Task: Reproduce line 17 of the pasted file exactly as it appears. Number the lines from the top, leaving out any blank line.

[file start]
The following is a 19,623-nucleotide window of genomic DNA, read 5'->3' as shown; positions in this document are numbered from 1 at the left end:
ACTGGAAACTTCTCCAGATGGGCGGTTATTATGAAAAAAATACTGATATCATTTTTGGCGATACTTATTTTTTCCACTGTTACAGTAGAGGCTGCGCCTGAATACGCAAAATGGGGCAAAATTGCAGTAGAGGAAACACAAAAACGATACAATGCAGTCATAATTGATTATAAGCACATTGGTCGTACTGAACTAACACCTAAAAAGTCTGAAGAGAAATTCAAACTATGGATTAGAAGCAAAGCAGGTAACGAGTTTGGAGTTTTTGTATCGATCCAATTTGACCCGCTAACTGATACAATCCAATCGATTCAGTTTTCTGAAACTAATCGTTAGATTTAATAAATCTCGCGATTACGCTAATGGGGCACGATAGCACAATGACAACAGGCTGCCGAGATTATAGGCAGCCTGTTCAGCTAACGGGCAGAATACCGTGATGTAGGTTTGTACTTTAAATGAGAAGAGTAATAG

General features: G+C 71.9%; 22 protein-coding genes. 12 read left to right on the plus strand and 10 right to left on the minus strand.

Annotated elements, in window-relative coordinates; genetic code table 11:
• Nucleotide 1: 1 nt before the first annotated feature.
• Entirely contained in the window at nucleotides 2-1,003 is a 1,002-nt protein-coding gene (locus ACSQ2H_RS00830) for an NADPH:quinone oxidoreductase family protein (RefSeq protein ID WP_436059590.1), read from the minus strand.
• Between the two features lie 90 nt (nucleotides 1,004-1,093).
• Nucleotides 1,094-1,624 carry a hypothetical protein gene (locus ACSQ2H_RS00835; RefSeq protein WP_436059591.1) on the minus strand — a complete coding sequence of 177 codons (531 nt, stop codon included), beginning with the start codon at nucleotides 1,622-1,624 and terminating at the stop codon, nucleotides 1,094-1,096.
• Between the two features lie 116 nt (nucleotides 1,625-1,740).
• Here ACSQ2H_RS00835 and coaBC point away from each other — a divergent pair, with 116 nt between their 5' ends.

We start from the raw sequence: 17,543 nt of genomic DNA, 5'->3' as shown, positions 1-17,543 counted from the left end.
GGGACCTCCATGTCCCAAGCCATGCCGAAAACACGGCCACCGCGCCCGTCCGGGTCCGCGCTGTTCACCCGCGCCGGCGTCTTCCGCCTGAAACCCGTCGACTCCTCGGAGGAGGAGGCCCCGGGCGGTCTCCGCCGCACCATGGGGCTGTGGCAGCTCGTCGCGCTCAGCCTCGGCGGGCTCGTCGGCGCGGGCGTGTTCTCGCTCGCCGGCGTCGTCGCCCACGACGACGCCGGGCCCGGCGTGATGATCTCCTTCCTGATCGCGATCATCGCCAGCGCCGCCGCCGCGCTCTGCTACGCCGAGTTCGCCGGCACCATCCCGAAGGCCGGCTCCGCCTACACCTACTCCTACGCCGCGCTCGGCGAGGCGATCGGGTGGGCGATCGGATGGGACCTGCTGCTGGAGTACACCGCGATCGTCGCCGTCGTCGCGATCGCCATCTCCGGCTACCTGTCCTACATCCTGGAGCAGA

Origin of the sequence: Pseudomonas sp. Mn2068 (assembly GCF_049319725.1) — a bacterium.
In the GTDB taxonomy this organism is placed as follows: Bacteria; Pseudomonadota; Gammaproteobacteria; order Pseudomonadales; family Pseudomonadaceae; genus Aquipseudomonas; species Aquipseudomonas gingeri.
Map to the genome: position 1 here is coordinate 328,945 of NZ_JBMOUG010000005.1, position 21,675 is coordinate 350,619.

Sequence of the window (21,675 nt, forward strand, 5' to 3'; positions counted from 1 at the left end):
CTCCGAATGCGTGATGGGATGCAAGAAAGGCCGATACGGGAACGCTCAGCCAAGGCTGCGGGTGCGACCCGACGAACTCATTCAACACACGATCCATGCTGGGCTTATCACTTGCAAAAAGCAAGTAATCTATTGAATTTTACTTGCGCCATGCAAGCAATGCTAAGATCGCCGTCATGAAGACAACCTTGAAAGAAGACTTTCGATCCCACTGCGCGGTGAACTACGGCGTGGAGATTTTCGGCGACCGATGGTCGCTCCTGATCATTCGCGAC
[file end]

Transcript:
CTCCGAATGCGTGATGGGATGCAAGAAAGGCCGATACGGGAACGCTCAGCCAAGGCTGCGGGTGCGACCCGACGAACTCATTCAACACACGATCCATGCTGGGCTTATCACTTGCAAAAAGCAAGTAATCTATTGAATTTTACTTGCGCCATGCAAGCAATGCTAAGATCGCCGTCATGAAGACAACCTTGAAAGAAGACTTTCGATCCCACTGCGCGGTGAACTACGGCGTGGAGATTTTCGGCGACCGATGGTCGCTCCTGATCATTCGCGAC